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Friedman vs. Drucker, Murphy

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    Friedman vs. Drucker, Murphy Compare and Contrast: Ethical Perspectives Jennifer Mags Social responsibility and business ethics are contentious issues widely debated by many scholars, business executives, political figures and average citizens. Three perspectives that examine social responsibility and business ethics are Peter Drucker, Milton Friedman and Patrick Murphy. Each author explores the purpose behind ethical behavior and social responsibility by stakeholders and corporations, debating on the relevance and implementation behind it. Milton Friedman – The Social Responsibility of Business is to Increase its Profits

    Milton Friedman provides an article portraying the social responsibility of business. He believes in social responsibility of business as a matter of “resources and engaging in activities designed to increase its profits so long as it stays within the rules of the game, which is to say, engages in open and free competition without deception or fraud” (1970). He begins with explaining how a business cannot have responsibility, “only people can have responsibilities…a corporation is an artificial person and in this sense may have artificial responsibilities” (1970).

    Friedman explains how it could be presumed that the individual with responsibility could be referred to as the corporate executive (1970). The corporate executives main responsibility is to “conduct the business in accordance with their desires, which generally will be to make as much money as possible while conforming to the basic rules of the society, both those embodied in law and those embodied in ethical custom” (1970). Friedman clarifies how a corporation’s social responsibility in the capacity as a businessman possibly means “that he is to act in some way that is not in the interest of his employers” (1970).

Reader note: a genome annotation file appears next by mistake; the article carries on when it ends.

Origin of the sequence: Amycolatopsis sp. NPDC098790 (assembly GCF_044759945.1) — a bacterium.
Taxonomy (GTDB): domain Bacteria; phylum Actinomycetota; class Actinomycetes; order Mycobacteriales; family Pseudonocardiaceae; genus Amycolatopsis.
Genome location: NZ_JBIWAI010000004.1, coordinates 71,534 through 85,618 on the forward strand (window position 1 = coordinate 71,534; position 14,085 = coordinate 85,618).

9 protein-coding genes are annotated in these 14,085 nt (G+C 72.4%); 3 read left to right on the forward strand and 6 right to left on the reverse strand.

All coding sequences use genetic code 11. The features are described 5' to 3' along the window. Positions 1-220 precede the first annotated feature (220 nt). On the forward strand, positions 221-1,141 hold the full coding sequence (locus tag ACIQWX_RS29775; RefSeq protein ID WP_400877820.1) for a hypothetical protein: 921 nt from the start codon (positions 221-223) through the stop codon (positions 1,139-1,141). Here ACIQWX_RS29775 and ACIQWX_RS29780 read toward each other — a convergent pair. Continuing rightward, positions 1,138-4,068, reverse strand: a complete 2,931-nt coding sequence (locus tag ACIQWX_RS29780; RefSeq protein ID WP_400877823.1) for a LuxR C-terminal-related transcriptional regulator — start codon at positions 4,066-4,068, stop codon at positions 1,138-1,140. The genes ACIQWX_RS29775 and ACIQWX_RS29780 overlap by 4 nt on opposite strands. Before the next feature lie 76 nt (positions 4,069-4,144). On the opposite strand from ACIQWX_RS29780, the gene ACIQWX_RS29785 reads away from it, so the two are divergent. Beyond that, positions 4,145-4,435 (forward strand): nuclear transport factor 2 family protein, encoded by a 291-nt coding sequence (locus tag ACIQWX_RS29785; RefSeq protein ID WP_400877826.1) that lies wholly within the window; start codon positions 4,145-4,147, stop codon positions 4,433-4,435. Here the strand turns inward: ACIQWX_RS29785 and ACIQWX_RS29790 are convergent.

In regards to stockholders and customers, Friedman claims “the whole justification for permitting the corporate executive to be selected by the stockholders is that the executive is an agent serving the interests of his principal” (1970). In this regard the corporate executive ends up being a person in his own right with his own social responsibilities that may not follow those of the owners of the corporation (1970). Friedman argues in cases where the ethical values of the corporate executive differ from that of the business he is in turn “spending the customer’s money” (1970).

    In this case the social responsibility of the executive is breached in turn making him a civil servant or public employee, rather than an employee of a private enterprise (1970). The result of this could potentially lead to a loss of both customers and employees and a decrease in company stocks and corporate profits (1970). Friedman examines the usage of conformity and its relation to social responsibility. He believes conformity is an unavoidable entity, in which he states “conformity appears unavoidable, so I do not see how one can avoid the use of the political mechanism altogether” (1970).

    In a free society, Friedman claims “there is one and only one social responsibility of business – to use it resources and engage in activities designed to increase its profits so long as it stays within the rules of the game, which is to say, engages in open and free competition without deception or fraud” (1970). Peter Drucker – What is “business ethics”? Peter Drucker explores “business ethics” and the struggle with different approaches and conclusions being drawn towards business ethics (1981).